Heating mats without thermostat just turns on and heats to its capacity... and optional plug-in thermostat slowly heats the mat over several hours until the probe registers x°F (I think -- at least mine) above the temp set on the thermostat, then turns off the power to the heat mat, cycling off and on.

Mouse98
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Re: Heating mat for germination

Thank you for the replies! No it is not winter where I live, its 102 F where I live right now.

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rainbowgardener
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Re: Heating mat for germination

Mouse98 wrote:Thank you for the replies! No it is not winter where I live, its 102 F where I live right now.
Then why ever would you want a heat mat for germination?! Ambient temperature is higher than you would ever want your mat set for! :?:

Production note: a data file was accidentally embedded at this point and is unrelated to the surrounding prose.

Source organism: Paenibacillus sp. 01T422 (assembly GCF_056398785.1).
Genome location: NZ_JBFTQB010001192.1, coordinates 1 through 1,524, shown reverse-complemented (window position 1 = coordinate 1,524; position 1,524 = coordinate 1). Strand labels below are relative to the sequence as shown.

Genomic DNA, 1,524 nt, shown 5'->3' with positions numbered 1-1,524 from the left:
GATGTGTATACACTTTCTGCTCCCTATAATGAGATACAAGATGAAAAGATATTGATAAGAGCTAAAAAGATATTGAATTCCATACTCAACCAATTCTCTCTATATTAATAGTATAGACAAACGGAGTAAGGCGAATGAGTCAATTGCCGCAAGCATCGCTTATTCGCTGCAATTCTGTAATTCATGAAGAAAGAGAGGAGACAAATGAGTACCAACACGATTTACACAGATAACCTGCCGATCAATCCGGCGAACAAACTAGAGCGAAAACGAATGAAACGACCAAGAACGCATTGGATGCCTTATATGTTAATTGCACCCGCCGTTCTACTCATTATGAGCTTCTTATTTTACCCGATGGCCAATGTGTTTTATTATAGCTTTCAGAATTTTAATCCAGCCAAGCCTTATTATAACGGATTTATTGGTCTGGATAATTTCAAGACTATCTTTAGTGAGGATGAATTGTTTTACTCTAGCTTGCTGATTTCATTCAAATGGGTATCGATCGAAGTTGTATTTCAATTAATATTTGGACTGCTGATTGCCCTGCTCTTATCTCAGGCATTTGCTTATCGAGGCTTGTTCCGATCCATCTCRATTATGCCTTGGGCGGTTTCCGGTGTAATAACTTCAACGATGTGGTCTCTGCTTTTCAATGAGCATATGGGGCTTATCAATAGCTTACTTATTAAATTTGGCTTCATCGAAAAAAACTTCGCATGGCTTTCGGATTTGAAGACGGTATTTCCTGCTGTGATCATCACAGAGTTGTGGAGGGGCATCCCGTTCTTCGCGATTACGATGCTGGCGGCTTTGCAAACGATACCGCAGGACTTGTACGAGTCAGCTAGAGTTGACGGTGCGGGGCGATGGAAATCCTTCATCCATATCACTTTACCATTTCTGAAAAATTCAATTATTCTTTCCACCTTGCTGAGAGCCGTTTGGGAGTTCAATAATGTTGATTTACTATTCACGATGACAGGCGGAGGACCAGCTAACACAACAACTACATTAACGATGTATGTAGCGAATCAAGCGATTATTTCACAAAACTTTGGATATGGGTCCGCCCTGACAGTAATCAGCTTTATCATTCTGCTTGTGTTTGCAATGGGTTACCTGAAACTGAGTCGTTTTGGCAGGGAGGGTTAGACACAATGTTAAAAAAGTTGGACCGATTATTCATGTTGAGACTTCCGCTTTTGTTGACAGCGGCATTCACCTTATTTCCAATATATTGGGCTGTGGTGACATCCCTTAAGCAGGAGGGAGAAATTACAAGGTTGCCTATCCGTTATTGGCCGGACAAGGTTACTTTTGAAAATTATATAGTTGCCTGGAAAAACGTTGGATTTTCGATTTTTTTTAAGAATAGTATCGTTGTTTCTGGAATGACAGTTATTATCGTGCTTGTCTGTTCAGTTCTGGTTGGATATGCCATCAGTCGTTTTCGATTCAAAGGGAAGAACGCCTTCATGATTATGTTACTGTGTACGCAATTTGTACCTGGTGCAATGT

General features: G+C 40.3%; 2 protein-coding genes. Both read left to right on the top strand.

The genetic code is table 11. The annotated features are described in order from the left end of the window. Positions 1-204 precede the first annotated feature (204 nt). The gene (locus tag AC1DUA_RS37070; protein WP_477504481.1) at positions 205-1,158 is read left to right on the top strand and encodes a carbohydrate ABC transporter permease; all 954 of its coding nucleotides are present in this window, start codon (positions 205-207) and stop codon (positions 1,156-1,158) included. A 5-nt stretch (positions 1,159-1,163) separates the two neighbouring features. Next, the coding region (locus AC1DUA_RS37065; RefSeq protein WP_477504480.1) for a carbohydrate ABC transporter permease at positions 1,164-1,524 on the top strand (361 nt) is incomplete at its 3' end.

Mouse98
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Re: Heating mat for germination

Thank you for the reply, yeah I agree with you, I guess the good thing is is next february or so if I want I can germinate seeds and I will have the proper equipment. When I feel the heating mat its hot but not like burning your hand hot and the top of the soil is warm. So O should inplug the heating mat and put it away and leave the seeds where they are? When I plug the heating mat in my bedroom the mat gets warm, not hot. But my room is not as hot as the spare room, so I don't think the heating mat is defective. Thanks!